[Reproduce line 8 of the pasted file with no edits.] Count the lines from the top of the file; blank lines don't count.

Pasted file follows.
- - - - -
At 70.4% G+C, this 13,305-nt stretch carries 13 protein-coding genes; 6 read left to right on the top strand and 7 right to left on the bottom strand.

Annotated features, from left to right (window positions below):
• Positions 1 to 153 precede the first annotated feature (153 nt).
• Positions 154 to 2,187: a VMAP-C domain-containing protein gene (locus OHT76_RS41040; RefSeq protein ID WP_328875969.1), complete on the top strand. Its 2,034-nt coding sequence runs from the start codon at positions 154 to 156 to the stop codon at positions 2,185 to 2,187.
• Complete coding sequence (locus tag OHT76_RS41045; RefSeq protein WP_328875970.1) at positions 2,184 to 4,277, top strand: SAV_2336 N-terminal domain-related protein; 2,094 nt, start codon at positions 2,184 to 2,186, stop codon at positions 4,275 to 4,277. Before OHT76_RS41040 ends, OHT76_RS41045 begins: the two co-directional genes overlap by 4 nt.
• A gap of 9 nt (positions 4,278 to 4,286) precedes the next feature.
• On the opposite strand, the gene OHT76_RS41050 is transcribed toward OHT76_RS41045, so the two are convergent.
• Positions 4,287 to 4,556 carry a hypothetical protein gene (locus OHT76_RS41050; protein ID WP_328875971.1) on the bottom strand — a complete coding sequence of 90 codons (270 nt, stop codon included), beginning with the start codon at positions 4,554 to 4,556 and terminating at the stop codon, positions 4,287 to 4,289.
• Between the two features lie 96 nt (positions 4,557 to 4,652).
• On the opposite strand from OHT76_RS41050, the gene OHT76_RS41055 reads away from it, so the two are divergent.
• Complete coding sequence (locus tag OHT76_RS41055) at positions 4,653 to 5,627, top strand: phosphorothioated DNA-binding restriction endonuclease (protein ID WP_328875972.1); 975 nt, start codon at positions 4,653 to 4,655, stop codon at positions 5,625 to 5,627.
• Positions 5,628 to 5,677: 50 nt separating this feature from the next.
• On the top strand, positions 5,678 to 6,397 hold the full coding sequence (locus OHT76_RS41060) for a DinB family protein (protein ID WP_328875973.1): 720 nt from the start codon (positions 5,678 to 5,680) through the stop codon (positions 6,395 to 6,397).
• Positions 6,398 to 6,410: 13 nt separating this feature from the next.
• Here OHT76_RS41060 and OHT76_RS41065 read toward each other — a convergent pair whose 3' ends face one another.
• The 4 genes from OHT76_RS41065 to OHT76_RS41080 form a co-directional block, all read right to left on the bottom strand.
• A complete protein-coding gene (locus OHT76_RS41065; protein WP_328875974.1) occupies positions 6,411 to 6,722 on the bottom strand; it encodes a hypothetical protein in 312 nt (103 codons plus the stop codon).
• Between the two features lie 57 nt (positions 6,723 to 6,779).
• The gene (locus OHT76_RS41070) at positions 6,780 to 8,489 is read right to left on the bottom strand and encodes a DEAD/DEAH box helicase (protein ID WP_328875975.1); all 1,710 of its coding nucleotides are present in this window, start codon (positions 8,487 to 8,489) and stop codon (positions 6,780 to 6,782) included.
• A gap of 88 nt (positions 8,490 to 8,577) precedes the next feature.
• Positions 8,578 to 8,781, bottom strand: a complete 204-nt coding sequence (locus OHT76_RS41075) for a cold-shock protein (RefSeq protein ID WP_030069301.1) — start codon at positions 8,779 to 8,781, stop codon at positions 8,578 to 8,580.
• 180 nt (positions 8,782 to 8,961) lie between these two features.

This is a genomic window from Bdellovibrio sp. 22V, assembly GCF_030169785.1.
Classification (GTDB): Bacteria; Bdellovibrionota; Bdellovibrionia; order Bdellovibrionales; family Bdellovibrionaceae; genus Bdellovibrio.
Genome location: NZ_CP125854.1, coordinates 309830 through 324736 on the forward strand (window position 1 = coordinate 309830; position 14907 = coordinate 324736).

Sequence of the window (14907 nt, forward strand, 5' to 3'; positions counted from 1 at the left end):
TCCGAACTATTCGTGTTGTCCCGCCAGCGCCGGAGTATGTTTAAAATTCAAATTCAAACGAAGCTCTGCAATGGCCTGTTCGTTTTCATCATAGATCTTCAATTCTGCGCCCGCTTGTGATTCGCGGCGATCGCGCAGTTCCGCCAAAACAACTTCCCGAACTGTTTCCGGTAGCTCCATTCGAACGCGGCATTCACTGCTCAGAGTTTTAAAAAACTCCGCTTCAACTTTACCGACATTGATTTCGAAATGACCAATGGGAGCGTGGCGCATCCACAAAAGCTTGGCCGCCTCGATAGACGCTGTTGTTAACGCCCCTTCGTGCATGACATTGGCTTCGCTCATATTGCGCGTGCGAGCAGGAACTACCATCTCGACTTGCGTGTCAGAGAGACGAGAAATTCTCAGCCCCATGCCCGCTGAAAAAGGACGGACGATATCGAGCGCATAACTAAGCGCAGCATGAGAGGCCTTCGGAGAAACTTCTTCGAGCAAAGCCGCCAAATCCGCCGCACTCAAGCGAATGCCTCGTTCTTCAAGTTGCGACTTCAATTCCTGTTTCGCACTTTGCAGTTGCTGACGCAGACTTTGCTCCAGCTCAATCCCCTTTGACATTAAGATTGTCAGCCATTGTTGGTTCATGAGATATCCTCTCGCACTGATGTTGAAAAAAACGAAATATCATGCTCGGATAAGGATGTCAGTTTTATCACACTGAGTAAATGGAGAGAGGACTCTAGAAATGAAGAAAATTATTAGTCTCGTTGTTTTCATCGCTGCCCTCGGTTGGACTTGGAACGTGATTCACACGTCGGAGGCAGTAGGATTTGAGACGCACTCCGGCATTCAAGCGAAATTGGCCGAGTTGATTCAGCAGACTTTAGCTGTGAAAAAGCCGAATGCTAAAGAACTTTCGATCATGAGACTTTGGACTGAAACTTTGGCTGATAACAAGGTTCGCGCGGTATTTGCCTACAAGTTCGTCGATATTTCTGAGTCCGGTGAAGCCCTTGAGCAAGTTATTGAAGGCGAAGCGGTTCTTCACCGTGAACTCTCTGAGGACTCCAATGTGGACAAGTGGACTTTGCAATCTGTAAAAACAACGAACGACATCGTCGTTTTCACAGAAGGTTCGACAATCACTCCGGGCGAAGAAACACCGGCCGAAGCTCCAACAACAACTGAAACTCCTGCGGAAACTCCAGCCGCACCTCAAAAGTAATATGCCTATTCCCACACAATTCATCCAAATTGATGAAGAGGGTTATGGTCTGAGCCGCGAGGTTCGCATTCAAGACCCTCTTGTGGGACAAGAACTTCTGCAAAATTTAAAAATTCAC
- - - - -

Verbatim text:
• Positions 4,287 to 4,556 carry a hypothetical protein gene (locus OHT76_RS41050; protein ID WP_328875971.1) on the bottom strand — a complete coding sequence of 90 codons (270 nt, stop codon included), beginning with the start codon at positions 4,554 to 4,556 and terminating at the stop codon, positions 4,287 to 4,289.